Educational Studies in Mathematics

, Volume 79, Issue 1, pp 3–18 | Cite as

An assessment model for proof comprehension in undergraduate mathematics

  • Juan Pablo Mejia-Ramos
  • Evan Fuller
  • Keith Weber
  • Kathryn Rhoads
  • Aron Samkoff
Article

Abstract

Although proof comprehension is fundamental in advanced undergraduate mathematics courses, there has been limited research on what it means to understand a mathematical proof at this level and how such understanding can be assessed. In this paper, we address these issues by presenting a multidimensional model for assessing proof comprehension in undergraduate mathematics. Building on Yang and Lin’s (Educational Studies in Mathematics 67:59–76, 2008) model of reading comprehension of proofs in high school geometry, we contend that in undergraduate mathematics a proof is not only understood in terms of the meaning, logical status, and logical chaining of its statements but also in terms of the proof’s high-level ideas, its main components or modules, the methods it employs, and how it relates to specific examples. We illustrate how each of these types of understanding can be assessed in the context of a proof in number theory.

Keywords

Proof comprehension Proof reading Assessment Undergraduate mathematics education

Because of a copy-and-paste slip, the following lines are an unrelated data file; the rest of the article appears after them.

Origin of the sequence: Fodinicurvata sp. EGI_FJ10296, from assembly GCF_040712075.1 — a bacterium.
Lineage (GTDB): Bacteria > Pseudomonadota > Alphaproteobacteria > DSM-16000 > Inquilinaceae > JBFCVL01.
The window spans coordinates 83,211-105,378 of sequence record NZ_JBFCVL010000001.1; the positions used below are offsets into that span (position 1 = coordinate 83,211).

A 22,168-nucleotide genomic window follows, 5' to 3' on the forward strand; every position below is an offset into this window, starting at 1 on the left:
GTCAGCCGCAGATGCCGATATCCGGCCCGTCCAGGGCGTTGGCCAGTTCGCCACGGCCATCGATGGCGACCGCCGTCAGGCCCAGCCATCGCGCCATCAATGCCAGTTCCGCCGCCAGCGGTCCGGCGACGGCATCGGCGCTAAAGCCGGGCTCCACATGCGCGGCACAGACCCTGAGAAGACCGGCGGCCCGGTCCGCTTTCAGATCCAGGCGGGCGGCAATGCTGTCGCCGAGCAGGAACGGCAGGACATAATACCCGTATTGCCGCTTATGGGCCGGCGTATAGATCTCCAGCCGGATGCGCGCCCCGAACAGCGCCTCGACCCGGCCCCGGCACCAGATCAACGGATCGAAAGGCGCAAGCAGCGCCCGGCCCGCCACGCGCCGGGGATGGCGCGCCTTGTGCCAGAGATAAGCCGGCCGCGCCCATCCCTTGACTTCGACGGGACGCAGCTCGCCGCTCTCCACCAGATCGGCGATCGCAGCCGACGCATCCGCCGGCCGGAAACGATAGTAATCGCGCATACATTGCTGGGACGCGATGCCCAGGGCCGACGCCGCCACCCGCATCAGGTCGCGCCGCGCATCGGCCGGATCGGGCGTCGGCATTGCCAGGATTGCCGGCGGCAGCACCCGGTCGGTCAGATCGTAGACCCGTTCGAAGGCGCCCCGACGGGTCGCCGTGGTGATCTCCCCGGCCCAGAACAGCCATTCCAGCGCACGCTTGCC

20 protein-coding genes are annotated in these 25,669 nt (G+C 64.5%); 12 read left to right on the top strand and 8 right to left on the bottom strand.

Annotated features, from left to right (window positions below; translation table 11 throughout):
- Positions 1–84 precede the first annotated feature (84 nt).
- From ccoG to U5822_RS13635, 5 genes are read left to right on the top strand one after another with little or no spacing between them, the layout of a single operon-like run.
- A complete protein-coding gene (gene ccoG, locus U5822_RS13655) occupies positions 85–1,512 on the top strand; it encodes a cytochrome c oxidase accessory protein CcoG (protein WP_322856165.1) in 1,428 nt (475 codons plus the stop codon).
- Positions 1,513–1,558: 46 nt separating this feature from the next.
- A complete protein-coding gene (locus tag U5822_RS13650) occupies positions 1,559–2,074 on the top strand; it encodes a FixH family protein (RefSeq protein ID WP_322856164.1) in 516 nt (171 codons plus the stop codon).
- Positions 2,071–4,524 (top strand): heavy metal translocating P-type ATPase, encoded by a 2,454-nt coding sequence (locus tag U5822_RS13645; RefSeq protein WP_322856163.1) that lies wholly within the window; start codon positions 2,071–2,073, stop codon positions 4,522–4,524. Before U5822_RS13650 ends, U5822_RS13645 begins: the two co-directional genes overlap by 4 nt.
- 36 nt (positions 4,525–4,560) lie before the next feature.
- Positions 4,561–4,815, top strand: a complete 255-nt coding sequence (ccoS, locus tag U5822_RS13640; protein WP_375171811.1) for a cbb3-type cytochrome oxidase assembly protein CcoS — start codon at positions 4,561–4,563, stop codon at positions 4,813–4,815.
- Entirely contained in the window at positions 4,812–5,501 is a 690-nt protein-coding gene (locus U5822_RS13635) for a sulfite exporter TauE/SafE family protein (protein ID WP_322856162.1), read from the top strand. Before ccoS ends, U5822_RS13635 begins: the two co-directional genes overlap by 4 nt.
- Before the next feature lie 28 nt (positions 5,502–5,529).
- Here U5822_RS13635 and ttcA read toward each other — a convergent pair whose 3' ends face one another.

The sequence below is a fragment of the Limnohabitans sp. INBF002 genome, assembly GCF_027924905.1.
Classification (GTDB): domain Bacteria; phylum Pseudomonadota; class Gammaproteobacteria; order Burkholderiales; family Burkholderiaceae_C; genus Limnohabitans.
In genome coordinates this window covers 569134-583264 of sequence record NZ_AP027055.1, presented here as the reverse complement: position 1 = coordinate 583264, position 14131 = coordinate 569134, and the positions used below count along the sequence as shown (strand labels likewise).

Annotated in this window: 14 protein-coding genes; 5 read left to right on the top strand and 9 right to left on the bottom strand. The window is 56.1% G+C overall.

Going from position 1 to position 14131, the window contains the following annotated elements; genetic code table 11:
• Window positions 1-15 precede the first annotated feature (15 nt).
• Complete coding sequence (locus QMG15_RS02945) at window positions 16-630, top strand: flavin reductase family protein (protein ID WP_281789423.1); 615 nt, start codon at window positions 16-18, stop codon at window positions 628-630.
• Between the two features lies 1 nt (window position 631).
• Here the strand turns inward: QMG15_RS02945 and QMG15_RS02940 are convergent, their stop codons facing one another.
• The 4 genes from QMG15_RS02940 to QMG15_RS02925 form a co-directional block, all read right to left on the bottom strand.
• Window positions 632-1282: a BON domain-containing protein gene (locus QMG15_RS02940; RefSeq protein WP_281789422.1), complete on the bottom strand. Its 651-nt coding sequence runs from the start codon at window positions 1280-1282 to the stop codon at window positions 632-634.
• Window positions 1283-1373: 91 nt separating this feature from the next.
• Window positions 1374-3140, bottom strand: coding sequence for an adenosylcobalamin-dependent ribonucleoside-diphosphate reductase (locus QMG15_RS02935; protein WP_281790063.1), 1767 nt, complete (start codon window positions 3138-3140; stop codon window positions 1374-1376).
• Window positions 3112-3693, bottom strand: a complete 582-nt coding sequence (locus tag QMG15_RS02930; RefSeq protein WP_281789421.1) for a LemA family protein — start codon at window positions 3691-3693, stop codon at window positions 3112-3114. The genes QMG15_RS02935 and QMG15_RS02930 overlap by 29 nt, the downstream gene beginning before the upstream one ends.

Notes

Acknowledgements

This material is based upon work supported by the National Science Foundation under Grant No. DRL0643734.

References

  1. Alcock, L. (2009). e-Proofs: Students experience of online resources to aid understanding of mathematical proofs. In Proceedings of the 12 th Conference for Research in Undergraduate Mathematics Education. Available for download at: http://sigmaa.maa.org/rume/crume2009/proceedings.html. Last downloaded January 20, 2011.
  2. Alcock, L., & Weber, K. (2005). Proof validation in real analysis: Inferring and checking warrants. The Journal of Mathematical Behavior, 24, 125–134.CrossRefGoogle Scholar
  3. Alibert, D., & Thomas, M. (1991). Research on mathematical proof. In D. Tall (Ed.), Advanced Mathematical Thinking (pp. 215–230). Dordrecht: Kluwer.Google Scholar
  4. Anderson, J. R., Boyle, C. F., & Yost, G. (1986). The geometry tutor. The Journal of Mathematical Behavior, 5, 5–19.Google Scholar
  5. Conradie, J., & Frith, J. (2000). Comprehension tests in mathematics. Educational Studies in Mathematics, 42, 225–235.CrossRefGoogle Scholar
  6. Davis, P. J., & Hersh, R. (1981). The Mathematical Experience. Boston: Birkhäuser.Google Scholar
  7. De Villiers, M. (1990). The role and function of proof in mathematics. Pythagoras, 24, 17–24.Google Scholar